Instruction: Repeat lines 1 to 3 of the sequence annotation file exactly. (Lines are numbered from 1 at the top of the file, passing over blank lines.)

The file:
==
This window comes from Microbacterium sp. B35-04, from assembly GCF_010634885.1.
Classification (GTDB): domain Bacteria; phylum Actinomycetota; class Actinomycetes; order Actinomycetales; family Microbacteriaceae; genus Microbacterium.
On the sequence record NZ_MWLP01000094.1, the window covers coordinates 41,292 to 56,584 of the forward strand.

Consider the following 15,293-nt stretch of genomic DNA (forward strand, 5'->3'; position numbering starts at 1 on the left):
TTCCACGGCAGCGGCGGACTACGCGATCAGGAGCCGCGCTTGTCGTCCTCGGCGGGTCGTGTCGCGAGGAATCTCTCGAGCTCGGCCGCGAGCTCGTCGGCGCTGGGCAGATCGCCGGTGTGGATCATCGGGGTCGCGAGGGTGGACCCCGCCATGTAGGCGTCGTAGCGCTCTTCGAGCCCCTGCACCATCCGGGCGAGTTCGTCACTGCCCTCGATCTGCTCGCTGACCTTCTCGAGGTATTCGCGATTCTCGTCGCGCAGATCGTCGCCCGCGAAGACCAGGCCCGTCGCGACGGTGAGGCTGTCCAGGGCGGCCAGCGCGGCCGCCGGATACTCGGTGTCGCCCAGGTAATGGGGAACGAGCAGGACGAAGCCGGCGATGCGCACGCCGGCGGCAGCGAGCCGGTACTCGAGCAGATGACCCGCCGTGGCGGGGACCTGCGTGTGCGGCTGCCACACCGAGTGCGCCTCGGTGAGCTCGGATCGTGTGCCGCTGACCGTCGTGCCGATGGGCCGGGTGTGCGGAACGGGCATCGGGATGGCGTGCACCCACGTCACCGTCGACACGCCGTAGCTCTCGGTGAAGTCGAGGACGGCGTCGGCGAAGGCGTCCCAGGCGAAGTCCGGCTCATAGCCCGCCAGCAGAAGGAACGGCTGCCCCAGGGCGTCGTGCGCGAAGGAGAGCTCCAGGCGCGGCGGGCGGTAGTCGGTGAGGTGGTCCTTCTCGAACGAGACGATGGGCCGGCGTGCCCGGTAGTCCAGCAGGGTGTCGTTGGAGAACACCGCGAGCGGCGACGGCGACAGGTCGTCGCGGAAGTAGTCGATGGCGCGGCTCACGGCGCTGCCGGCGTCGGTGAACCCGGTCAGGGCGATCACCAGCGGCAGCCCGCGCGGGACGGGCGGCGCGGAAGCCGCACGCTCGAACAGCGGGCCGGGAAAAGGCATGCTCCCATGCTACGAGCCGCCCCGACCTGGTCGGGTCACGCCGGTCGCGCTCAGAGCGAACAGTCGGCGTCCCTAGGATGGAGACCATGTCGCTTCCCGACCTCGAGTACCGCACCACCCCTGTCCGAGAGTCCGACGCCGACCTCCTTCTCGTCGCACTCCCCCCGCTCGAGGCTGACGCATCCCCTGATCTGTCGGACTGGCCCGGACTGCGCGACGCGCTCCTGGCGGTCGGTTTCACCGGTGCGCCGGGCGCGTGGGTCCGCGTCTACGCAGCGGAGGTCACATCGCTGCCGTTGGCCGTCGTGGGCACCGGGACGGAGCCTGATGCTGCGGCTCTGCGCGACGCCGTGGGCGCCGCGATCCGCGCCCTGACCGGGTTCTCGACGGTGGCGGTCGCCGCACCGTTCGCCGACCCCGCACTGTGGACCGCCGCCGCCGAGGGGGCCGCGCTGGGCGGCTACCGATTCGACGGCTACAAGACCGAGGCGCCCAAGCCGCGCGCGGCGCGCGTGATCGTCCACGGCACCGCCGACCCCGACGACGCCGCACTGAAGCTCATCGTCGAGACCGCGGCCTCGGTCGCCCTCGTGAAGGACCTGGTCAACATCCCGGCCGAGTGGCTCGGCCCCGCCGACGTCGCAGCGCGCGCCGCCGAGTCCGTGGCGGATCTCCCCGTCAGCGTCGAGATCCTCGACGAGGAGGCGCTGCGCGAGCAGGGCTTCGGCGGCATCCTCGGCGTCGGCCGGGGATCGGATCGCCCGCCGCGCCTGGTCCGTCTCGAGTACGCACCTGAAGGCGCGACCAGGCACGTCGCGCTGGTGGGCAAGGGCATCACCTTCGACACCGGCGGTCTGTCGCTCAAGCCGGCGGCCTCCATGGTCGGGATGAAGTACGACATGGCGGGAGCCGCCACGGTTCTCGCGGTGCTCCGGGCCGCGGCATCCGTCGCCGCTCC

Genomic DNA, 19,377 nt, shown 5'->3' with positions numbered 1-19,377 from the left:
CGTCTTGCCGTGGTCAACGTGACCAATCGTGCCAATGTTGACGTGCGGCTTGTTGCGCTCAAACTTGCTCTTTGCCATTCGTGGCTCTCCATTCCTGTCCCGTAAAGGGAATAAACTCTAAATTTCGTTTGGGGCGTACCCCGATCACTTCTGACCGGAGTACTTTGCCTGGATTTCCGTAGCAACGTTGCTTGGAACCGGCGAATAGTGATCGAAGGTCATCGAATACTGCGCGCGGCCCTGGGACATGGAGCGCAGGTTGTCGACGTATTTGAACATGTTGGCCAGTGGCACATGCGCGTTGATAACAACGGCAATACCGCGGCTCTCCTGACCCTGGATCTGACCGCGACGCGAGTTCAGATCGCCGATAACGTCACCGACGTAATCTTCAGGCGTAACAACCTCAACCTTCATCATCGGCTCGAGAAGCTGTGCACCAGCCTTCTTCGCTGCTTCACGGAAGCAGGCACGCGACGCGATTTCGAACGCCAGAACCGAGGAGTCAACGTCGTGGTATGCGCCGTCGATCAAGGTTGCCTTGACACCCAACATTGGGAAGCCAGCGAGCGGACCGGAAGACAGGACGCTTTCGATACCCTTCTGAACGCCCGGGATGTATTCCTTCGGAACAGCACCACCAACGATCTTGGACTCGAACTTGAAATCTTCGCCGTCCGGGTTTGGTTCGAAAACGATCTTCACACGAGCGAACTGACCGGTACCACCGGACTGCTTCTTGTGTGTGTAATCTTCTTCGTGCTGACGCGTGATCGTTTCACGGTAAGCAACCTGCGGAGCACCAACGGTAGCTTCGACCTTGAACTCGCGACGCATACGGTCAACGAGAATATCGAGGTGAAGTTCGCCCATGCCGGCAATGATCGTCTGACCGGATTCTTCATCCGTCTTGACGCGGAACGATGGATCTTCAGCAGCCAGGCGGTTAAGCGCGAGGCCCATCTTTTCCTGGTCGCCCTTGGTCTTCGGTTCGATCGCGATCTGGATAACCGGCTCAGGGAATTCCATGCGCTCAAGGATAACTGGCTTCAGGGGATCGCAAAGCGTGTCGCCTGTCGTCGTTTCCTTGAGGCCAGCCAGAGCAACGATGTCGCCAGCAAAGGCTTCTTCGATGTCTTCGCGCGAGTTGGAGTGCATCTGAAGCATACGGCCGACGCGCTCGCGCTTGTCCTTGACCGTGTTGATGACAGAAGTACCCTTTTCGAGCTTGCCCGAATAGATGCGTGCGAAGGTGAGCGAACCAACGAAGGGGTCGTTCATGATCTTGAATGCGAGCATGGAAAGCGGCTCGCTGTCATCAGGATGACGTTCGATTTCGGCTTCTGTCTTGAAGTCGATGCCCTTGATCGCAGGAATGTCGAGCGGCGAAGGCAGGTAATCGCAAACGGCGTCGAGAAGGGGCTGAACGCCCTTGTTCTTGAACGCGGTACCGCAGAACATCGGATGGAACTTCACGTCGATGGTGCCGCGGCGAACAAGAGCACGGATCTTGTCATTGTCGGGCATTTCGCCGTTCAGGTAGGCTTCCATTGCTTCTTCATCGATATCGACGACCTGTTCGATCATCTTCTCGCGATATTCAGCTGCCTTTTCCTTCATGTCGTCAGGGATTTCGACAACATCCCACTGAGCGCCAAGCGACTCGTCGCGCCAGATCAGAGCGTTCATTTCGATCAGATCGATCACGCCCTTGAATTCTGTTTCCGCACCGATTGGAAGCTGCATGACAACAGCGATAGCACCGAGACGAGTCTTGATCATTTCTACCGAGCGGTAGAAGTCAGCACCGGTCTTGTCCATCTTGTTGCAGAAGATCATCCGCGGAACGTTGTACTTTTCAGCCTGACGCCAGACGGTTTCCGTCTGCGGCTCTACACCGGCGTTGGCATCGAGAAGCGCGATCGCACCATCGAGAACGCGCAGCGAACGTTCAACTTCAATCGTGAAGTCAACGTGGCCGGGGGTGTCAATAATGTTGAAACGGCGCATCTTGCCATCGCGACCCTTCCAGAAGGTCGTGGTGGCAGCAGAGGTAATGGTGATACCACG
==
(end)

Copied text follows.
This window comes from Microbacterium sp. B35-04, from assembly GCF_010634885.1.
Classification (GTDB): domain Bacteria; phylum Actinomycetota; class Actinomycetes; order Actinomycetales; family Microbacteriaceae; genus Microbacterium.
On the sequence record NZ_MWLP01000094.1, the window covers coordinates 41,292 to 56,584 of the forward strand.